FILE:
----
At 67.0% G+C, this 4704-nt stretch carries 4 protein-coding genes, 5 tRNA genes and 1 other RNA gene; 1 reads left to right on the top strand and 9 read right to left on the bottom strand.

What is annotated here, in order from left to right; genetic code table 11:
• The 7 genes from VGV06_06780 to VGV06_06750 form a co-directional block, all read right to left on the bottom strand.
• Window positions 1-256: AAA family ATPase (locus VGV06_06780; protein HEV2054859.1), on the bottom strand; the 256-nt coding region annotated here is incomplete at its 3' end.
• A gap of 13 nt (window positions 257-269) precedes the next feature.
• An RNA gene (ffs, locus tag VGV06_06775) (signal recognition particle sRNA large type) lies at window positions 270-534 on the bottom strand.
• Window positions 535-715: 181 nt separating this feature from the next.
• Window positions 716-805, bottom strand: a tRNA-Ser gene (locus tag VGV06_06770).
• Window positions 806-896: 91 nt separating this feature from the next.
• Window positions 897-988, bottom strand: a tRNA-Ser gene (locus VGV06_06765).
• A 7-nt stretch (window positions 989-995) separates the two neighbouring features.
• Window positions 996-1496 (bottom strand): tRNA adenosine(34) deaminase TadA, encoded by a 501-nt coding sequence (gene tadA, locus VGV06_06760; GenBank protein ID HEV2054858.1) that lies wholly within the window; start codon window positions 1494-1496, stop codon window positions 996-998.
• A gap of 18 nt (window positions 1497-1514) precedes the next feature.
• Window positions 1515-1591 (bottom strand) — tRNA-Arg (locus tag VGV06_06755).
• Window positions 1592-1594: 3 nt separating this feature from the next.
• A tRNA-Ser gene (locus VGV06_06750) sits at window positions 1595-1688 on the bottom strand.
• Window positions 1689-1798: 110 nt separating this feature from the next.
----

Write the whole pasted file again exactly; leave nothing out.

At 67.0% G+C, this 4704-nt stretch carries 4 protein-coding genes, 5 tRNA genes and 1 other RNA gene; 1 reads left to right on the top strand and 9 read right to left on the bottom strand.

What is annotated here, in order from left to right; genetic code table 11:
• The 7 genes from VGV06_06780 to VGV06_06750 form a co-directional block, all read right to left on the bottom strand.
• Window positions 1-256: AAA family ATPase (locus VGV06_06780; protein HEV2054859.1), on the bottom strand; the 256-nt coding region annotated here is incomplete at its 3' end.
• A gap of 13 nt (window positions 257-269) precedes the next feature.
• An RNA gene (ffs, locus tag VGV06_06775) (signal recognition particle sRNA large type) lies at window positions 270-534 on the bottom strand.
• Window positions 535-715: 181 nt separating this feature from the next.
• Window positions 716-805, bottom strand: a tRNA-Ser gene (locus tag VGV06_06770).
• Window positions 806-896: 91 nt separating this feature from the next.
• Window positions 897-988, bottom strand: a tRNA-Ser gene (locus VGV06_06765).
• A 7-nt stretch (window positions 989-995) separates the two neighbouring features.
• Window positions 996-1496 (bottom strand): tRNA adenosine(34) deaminase TadA, encoded by a 501-nt coding sequence (gene tadA, locus VGV06_06760; GenBank protein ID HEV2054858.1) that lies wholly within the window; start codon window positions 1494-1496, stop codon window positions 996-998.
• A gap of 18 nt (window positions 1497-1514) precedes the next feature.
• Window positions 1515-1591 (bottom strand) — tRNA-Arg (locus tag VGV06_06755).
• Window positions 1592-1594: 3 nt separating this feature from the next.
• A tRNA-Ser gene (locus VGV06_06750) sits at window positions 1595-1688 on the bottom strand.
• Window positions 1689-1798: 110 nt separating this feature from the next.